`My grandfather was a member of the Hitlerjugend. He doesn`t like to talk about it, but he remembers that specific period as a wonderful time. He had fun roaming in the forest, making new friends and enjoying the strong sense of community. In the years that followed, the situation got a lot more serious. And especially: too complicated to assess when looked at back in time. The system was very compelling. What to do if you have a choice between either being sent to war or getting your family killed? It`s a completely different logic from the one our generation has got used to.`
Isa says that the German education system dedicates ample attention to World War II, its conception and its consequences: `There`s no need for outsiders to rub it in even more. It`a a bit sour to travel to other countries and keep being confronted with it over an over again. I think we are sufficiently aware of our past, and of the crimes committed by a previous generation. Still, in many countries, people instantly become less friendly if I tell that I am German. Or they will recognise the accent and relate it to German history. I had some bad experiences in Italy and Spain. Some Italians called my boyfriend a Nazi when we were there. Quite annoying, especially when you look at how the Italians themselves seem to enjoy spraying swastikas onto their walls, and how they proudly serve beer branded Il Duche. Their history is no much happier than ours, yet they will still look down on us for being German.`
`Some people may think that something similar could happen again in Germany. I believe that it could happen anywhere in the world, and it is happening all over, but it would be less likely in Germany than in most other countries. The whole world is still looking at Germany and we Germans ourselves are paranoid about anything that even distantly relates to national-socialism. For years, it was unacceptable to wave German flags, to sing the German anthem or to show any sort of pride about being German. The Football World Championships of 2006 marked one of the first times when I saw compatriots who were openly proud of their German origins.`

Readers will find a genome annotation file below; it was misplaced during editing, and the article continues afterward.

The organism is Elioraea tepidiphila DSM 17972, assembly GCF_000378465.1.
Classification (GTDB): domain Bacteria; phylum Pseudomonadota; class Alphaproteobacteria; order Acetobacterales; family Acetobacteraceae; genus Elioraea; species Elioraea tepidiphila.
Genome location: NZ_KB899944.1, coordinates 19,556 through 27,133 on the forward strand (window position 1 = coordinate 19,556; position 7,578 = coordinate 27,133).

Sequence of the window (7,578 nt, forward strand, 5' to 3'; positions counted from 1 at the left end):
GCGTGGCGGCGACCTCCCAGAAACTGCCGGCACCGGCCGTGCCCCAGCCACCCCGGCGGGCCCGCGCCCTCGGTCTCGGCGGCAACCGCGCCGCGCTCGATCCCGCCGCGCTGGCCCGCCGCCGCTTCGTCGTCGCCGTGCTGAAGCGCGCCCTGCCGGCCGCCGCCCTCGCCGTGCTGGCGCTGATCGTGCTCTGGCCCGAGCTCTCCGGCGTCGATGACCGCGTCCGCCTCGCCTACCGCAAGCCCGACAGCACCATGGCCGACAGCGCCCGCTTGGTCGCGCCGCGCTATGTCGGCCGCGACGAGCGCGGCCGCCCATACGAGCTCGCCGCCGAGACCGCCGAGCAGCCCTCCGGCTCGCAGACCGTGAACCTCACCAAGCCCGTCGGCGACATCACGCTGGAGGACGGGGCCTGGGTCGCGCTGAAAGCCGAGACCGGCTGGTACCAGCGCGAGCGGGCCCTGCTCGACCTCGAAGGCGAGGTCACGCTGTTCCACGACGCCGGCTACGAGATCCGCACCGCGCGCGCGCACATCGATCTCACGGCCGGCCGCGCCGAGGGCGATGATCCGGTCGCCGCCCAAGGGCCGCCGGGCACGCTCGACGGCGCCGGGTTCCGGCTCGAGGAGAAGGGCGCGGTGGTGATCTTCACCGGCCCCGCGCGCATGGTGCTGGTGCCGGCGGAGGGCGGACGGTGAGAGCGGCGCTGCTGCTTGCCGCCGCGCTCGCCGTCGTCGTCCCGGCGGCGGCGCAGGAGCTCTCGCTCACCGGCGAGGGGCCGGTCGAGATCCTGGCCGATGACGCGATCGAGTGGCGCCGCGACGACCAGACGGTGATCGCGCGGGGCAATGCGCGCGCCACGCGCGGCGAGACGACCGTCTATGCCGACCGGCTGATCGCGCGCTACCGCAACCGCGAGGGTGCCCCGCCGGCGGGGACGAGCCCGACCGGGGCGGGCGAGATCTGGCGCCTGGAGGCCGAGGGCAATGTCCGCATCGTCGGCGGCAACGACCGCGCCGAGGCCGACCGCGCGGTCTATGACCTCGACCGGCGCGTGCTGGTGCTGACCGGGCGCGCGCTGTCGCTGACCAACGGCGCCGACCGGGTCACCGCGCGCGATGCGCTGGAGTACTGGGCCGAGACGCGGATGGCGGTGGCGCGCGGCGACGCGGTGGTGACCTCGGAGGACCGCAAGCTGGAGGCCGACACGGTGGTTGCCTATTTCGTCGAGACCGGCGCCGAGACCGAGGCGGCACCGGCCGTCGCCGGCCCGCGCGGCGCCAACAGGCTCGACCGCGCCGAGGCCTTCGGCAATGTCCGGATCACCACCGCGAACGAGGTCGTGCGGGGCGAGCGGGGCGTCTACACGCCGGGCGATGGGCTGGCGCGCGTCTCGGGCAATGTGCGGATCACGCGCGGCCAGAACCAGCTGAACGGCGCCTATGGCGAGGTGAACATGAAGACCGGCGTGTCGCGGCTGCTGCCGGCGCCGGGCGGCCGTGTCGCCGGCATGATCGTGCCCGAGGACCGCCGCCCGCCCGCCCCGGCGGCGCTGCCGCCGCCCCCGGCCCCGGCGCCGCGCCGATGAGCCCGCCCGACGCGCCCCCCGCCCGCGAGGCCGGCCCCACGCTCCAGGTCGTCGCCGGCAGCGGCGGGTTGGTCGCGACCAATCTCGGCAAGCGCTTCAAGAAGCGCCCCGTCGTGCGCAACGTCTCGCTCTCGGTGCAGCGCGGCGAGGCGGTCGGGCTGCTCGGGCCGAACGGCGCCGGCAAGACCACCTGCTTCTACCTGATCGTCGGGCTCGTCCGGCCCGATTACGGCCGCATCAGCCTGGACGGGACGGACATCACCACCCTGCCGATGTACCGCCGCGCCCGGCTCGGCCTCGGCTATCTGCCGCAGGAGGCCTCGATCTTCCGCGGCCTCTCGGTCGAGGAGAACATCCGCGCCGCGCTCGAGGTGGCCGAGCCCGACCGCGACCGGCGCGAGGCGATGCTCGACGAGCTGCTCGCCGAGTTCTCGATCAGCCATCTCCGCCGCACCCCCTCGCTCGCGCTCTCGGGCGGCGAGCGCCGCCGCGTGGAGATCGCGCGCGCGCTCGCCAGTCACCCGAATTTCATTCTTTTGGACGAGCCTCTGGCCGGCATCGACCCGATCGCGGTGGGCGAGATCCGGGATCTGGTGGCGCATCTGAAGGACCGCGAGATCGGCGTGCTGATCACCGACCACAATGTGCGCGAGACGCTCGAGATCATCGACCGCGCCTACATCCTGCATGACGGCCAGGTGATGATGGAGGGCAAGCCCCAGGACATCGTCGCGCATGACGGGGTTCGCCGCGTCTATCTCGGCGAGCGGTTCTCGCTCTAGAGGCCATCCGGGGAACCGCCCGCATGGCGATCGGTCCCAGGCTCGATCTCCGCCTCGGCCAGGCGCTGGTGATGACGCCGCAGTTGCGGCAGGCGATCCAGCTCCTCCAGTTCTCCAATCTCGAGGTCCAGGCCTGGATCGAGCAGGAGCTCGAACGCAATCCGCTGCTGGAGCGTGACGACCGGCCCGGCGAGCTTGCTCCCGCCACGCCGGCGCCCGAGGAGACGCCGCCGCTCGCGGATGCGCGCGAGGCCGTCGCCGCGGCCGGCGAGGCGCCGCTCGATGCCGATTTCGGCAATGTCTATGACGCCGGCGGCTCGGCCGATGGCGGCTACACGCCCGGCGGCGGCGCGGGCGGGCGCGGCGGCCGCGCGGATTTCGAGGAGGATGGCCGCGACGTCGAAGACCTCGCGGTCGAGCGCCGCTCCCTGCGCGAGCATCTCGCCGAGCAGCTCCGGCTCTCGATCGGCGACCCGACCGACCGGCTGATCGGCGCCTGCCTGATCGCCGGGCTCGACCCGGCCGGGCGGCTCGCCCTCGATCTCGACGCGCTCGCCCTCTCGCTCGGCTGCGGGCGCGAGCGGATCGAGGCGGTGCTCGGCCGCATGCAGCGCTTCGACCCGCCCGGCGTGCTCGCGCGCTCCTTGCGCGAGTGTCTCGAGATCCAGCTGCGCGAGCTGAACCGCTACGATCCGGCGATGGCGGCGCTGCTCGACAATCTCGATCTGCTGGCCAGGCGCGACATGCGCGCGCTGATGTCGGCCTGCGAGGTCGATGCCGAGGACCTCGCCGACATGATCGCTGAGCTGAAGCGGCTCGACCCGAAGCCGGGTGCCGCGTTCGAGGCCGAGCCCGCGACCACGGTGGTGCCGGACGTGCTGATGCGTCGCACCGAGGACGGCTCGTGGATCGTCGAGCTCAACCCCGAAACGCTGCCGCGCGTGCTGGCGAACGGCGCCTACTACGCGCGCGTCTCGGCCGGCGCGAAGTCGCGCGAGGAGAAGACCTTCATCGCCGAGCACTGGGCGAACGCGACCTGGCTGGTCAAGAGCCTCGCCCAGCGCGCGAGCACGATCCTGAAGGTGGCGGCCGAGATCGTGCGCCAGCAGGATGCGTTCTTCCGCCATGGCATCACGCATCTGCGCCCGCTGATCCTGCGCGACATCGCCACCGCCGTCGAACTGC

Kathrin (29) thinks that being German is no longer the burden it used to be in the past: `My mother is from Poland and I used to travel there quite often when I was a kid. I couldn`t understand why Polish children were not friendly with me, but it probably had to do something with me being German. It`s the kind of things you don`t understand as a child.`
Kathrin is happy to see that young Europeans are dropping their prejudices against Germans. `I recently spent three months in Spain and noticed that being German also has advantages. Germans are no longer seen as nothing but evil people. We have also been able to prove ourselves as good workers and reliable friends.`
Fear and guilt
Michi (29, photo) suggests that German history classes focus too much on making people feel shocked and scared about World War II. `We also keep creating new monuments for the victims of the war, especially for Jews, homosexuals, the handicapped.. I certainly agree with the fact that the monuments are put up, but I sometimes get a bit tired of the endless debates about where, what and how. Every monument insists that we feel guilty about out past, which is fair in a way? But at times I think we should pay more attention to `how` and `why` it happened instead of reproducing the past. Instead of dragging up the endless list of inhumane events, why not teach pupils and students to be more critical towards media. Teach them to be aware of patterns similar to what happened in the 1930s, to be weary of situations where one leader is in charge of everything. Train them to be sensitive when some assigned scapegoat is blamed for every fault in society..`